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Ultrasonic Lipolysis Technology

Ultrasonic refers to sound frequency. An Ultrasonic Cavitation hand-piece will make a sound we cannot hear while it is vibrating. We measure the vibration times per second as sound frequency, and refer to this as Hertz. Humans can hear from 20 hertz to 20,000 hertz. We are unable to hear anything above or below these levels. Therefore sound waves with frequency above 20,000 hertz we call Ultrasonic. A Megahertz is 1,000,000 hertz; we refer to as MHz. Usually an ultrasonic frequency of 1MHz to 5MHz is used for various medical treatments. It is highly penetrative and directional. The vibration of ion (positive and negative alternation of sound waves) produces a strong wave of pressure to fat cell membranes. Usually a fat cell membrane cannot withstand this pressure, it will explode into the liquid content. This liquid product leaves the body through the normal channels of the body's metabolism.

Ultrasonic technology enables concentrated sonic energy to be directed only at localized treatment areas, and is thus capable of selectively disrupting the subcutaneous fat cells through thousands of microscopic implosions impacting the fat cell membranes. After breakdown of adipose tissue (fat cell membrane), the fat is released into the interstitial fluid between the cells, where they are enzymatically metabolized to glycerol and free fatty acids. Water-soluble glycerol travels into the circulatory system used for new energy generation whereas the insoluble free fatty acids enter the liver where they are decomposed like any other simple fatty acid.

Biological effects of low frequency high intensity ultrasound application on ex vivo human adipose tissue.

Palumbo P, Cinque B, Miconi G, La Torre C, Zoccali G, Vrentzos N, Vitale AR, Leocata P, Lombardi D, Lorenzo C, D'Angelo B, Macchiarelli G, Cimini A, Cifone MG, Giuliani M. o Department of Health Sciences, University of L'Aquila, L'Aquila, Italy.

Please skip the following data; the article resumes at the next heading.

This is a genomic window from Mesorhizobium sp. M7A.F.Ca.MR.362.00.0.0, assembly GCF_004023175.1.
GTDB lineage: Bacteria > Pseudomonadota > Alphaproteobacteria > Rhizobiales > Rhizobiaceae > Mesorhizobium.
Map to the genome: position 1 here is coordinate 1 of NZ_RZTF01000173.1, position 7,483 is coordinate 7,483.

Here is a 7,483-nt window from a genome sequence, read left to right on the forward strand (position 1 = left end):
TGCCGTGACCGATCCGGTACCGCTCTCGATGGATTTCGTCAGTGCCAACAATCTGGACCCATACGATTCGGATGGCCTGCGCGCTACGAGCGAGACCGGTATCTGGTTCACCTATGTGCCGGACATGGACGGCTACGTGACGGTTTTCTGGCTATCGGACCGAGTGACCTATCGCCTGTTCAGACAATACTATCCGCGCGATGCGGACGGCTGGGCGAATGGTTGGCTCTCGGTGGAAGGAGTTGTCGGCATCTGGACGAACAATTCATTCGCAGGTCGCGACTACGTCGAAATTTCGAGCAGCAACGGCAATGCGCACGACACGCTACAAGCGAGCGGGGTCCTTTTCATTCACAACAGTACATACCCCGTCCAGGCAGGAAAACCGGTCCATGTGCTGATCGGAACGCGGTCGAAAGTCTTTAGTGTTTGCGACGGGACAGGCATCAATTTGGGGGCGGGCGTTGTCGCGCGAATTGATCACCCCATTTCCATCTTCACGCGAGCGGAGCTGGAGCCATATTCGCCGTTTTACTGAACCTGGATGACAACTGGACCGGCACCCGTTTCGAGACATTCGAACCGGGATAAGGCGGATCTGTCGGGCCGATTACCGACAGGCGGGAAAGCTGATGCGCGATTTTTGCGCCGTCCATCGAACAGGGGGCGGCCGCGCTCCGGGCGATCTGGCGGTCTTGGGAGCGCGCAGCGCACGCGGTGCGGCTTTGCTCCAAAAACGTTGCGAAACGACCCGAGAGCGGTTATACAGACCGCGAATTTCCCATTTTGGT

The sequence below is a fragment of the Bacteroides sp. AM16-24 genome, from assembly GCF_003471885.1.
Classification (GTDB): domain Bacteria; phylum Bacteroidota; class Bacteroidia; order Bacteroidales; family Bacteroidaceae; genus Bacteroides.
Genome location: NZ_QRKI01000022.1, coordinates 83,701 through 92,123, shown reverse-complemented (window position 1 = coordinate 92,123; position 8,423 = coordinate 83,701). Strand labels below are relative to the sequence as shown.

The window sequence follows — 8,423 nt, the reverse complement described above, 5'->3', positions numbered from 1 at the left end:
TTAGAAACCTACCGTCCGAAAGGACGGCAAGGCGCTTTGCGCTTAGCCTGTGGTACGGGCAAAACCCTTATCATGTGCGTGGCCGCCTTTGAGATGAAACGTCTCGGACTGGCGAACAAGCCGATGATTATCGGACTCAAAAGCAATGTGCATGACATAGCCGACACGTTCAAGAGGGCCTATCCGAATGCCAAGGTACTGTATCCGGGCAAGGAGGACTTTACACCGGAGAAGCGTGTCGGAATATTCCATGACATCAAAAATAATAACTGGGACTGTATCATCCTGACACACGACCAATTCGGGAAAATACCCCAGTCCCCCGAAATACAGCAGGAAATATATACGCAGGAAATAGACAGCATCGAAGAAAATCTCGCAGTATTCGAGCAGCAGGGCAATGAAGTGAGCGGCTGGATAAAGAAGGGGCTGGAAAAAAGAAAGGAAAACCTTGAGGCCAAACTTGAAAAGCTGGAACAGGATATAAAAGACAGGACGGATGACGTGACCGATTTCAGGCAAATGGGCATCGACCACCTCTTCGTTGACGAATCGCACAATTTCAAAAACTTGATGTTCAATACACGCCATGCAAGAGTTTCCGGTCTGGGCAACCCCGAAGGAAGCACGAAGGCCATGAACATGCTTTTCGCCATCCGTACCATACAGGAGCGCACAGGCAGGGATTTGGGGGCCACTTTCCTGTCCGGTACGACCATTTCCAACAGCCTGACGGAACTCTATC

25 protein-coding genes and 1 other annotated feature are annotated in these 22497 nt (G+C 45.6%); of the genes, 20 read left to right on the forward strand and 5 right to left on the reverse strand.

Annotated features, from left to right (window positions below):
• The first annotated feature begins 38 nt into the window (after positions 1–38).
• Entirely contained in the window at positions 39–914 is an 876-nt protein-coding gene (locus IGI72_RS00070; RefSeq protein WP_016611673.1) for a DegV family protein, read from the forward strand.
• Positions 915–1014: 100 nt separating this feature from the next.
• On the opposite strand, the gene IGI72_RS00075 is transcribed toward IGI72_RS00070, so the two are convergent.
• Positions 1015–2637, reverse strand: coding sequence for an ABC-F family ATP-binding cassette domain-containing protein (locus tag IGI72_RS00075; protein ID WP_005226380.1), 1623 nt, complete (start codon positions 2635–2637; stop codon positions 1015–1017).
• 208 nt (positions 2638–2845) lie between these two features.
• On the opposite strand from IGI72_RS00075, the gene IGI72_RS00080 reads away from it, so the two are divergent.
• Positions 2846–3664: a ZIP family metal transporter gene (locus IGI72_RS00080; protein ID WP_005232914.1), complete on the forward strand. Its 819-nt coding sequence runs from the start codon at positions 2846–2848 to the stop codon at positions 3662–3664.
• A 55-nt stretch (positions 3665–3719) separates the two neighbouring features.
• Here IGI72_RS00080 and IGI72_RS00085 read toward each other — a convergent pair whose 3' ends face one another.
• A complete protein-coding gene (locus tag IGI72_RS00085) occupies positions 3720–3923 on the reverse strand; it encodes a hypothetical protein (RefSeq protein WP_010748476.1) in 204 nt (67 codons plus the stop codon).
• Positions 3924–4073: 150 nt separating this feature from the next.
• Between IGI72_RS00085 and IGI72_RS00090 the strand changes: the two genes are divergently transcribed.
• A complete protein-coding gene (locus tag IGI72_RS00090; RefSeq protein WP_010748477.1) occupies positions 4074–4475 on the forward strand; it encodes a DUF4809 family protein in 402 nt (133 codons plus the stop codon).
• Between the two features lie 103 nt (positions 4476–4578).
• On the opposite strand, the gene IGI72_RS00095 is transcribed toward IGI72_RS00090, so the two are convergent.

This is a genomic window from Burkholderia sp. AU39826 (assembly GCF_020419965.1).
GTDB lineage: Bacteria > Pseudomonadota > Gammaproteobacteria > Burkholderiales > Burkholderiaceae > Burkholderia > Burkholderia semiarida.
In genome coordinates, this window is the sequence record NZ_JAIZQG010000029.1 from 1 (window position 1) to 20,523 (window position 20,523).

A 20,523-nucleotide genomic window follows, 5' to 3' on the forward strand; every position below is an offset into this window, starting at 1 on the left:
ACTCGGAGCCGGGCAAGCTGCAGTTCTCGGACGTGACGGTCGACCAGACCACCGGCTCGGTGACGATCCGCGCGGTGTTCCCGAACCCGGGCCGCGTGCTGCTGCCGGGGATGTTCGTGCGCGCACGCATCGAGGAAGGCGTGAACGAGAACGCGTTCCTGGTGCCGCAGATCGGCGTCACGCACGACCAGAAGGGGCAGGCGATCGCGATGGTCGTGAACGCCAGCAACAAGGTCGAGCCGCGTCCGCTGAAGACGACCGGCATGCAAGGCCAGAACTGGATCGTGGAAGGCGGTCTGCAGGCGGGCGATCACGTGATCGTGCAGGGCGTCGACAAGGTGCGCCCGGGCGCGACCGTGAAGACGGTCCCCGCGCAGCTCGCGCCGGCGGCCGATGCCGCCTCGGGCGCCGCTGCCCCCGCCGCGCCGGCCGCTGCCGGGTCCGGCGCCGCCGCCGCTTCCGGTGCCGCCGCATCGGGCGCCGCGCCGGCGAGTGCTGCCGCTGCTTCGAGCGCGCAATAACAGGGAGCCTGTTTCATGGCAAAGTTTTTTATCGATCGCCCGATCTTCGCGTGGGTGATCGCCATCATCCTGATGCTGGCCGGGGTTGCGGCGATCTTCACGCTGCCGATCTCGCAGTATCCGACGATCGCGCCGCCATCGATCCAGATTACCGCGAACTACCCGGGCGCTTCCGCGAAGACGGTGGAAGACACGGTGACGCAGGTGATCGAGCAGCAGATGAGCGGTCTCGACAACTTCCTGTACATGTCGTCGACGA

In the present work the effects of a new low frequency, high intensity ultrasound technology on human adipose tissue ex vivo were studied. In particular, we investigated the effects of both external and surgical ultrasound-irradiation (10 min) by evaluating, other than sample weight loss and fat release, also histological architecture alteration as well apoptosis induction. The influence of saline buffer tissue-infiltration on the effects of ultrasound irradiation was also examined. The results suggest that, in our experimental conditions, both transcutaneous and surgical ultrasound exposure caused a significant weight loss and fat release. This effect was more relevant when the ultrasound intensity was set at 100 % (~2.5 W/cm², for external device; ~19-21 W/cm2, for surgical device) compared to 70 % (~1.8 W/cm² for external device; ~13-14 W/cm2 for surgical device). Of note, the effectiveness of ultrasound was much higher when the tissue samples were previously infiltrated with saline buffer, in accordance with the knowledge that ultrasonic waves in aqueous solution better propagate with a consequently more efficient cavitation process. Moreover, the overall effects of ultrasound irradiation did not appear immediately after treatment but persisted over time, being significantly more relevant at 18 h from the end of ultrasound irradiation. Evaluation of histological characteristics of ultrasound-irradiated samples showed a clear alteration of adipose tissue architecture as well a prominent destruction of collagen fibers which were dependent on ultrasound intensity and most relevant in saline buffer-infiltrated samples. The structural changes of collagen bundles present between the lobules of fat cells were confirmed through scanning electron microscopy (SEM) which clearly demonstrated how ultrasound exposure induced a drastic reduction in the compactness of the adipose connective tissue and an irregular arrangement of the fibers with a consequent alteration in the spatial architecture. The analysis of the composition of lipids in the fat released from adipose tissue after ultrasound treatment with surgical device showed, in agreement with the level of adipocyte damage, a significant increase mainly of triglycerides and cholesterol. Finally, ultrasound exposure had been shown to induce apoptosis as shown by the appearance DNA fragmentation. Accordingly, ultrasound treatment led to down-modulation of procaspase-9 expression and an increased level of caspase-3 active form.